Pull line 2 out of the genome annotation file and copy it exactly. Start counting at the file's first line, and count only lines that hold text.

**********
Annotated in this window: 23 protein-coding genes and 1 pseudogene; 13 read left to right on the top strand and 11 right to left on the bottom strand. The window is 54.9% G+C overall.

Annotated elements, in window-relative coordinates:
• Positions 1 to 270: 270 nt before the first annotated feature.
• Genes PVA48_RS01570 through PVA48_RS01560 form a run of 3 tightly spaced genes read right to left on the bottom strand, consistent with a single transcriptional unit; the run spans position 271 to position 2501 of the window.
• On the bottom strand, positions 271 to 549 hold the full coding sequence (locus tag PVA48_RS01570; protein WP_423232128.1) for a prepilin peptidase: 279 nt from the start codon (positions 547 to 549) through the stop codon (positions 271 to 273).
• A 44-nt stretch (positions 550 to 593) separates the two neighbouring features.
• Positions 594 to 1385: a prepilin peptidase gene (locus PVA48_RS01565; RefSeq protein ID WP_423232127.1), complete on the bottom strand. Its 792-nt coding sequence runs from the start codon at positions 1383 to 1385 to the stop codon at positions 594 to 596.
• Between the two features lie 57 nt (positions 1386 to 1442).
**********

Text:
Annotated elements, in window-relative coordinates: